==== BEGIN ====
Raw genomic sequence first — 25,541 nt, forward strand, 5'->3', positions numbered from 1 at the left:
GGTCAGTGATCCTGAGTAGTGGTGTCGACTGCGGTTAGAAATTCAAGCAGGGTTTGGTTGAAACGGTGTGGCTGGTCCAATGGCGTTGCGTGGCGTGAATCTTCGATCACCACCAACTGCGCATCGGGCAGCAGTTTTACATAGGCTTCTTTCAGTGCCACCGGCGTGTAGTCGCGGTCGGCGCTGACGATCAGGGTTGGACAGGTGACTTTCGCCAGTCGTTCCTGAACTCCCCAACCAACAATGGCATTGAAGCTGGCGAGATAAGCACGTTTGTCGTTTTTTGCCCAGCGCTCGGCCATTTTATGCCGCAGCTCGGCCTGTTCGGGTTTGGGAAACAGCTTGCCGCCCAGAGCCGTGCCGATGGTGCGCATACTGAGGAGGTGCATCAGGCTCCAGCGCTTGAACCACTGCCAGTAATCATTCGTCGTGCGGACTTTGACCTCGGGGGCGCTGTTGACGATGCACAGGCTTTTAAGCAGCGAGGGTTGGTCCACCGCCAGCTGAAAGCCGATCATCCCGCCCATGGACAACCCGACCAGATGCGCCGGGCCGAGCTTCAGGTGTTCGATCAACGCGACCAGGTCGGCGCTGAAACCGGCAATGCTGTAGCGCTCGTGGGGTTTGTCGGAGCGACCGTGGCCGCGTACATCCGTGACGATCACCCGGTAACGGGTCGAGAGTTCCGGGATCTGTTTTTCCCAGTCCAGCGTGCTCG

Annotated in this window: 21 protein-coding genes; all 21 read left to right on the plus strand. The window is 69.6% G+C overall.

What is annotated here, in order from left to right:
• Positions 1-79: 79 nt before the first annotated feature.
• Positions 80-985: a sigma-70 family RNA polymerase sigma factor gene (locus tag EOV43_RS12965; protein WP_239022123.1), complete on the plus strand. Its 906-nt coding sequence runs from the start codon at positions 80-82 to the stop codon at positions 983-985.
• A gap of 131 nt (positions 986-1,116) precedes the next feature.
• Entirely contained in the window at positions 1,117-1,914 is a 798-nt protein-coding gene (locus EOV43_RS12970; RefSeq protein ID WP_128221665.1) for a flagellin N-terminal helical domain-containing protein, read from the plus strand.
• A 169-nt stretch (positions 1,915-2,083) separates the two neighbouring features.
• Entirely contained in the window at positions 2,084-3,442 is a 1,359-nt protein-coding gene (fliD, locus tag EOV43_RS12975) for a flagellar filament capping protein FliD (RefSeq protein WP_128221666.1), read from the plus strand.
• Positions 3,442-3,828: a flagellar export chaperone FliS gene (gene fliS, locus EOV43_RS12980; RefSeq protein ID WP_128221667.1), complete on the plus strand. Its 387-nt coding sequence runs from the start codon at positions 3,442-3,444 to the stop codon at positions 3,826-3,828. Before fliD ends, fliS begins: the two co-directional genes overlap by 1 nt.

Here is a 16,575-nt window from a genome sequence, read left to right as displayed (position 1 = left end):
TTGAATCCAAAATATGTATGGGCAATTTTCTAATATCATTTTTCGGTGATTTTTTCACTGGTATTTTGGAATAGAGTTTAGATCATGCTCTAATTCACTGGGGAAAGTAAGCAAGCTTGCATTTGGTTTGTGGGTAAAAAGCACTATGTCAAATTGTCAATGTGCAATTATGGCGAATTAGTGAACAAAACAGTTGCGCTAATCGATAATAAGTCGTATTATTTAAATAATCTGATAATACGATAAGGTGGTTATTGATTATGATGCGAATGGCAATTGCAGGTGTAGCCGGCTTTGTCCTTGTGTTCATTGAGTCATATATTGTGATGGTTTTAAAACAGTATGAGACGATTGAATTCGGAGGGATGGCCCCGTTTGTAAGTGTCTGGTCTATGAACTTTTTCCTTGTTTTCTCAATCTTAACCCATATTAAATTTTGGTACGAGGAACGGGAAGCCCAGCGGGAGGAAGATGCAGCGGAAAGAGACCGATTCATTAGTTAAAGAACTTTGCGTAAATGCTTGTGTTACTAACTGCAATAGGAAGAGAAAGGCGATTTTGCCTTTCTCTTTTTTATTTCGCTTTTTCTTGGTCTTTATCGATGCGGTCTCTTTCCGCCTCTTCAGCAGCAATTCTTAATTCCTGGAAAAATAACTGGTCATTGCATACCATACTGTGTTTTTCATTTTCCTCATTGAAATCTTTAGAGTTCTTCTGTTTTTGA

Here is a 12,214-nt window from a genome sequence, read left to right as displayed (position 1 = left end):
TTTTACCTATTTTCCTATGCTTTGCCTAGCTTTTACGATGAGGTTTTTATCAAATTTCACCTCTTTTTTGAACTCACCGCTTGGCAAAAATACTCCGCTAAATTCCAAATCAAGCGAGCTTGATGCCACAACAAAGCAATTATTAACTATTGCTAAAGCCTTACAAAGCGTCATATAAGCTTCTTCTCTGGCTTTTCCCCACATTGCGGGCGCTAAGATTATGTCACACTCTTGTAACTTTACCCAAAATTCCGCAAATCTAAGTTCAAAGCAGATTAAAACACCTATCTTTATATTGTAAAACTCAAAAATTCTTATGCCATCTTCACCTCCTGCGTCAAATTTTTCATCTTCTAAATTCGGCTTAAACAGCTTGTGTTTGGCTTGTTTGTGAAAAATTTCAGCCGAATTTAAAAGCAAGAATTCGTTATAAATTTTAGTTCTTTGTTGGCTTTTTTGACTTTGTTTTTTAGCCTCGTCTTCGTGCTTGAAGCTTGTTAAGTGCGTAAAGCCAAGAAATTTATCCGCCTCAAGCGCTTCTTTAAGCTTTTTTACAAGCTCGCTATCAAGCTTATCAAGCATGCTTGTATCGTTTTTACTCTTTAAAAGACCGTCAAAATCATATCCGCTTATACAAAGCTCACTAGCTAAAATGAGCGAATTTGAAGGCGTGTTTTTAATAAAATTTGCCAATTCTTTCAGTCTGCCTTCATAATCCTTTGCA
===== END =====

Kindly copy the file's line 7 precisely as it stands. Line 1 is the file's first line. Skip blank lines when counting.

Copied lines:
• A gap of 131 nt (positions 986-1,116) precedes the next feature.